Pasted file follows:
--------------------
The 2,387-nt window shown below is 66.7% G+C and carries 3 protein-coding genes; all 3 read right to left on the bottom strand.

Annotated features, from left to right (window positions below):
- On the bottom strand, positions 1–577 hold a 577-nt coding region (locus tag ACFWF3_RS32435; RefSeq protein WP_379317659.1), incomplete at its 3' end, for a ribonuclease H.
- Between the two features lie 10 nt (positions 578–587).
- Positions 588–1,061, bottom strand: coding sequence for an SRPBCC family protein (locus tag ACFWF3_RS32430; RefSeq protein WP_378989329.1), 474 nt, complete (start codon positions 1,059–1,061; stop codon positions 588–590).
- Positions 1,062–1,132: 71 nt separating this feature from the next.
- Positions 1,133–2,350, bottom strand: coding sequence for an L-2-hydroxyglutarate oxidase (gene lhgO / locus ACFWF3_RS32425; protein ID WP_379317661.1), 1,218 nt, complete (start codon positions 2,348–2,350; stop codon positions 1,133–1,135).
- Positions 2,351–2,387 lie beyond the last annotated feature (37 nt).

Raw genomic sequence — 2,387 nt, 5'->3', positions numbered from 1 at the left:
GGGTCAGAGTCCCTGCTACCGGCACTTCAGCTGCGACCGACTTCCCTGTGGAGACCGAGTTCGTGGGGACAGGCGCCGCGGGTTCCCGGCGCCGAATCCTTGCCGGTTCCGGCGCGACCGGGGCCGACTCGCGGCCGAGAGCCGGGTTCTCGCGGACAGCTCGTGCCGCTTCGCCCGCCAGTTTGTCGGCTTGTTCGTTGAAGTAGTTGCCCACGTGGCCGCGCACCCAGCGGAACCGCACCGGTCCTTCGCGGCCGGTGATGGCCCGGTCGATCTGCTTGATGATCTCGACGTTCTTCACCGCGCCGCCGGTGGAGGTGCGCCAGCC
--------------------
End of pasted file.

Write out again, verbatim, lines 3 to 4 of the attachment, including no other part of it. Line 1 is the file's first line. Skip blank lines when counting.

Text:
- On the bottom strand, positions 1–577 hold a 577-nt coding region (locus tag ACFWF3_RS32435; RefSeq protein WP_379317659.1), incomplete at its 3' end, for a ribonuclease H.
- Between the two features lie 10 nt (positions 578–587).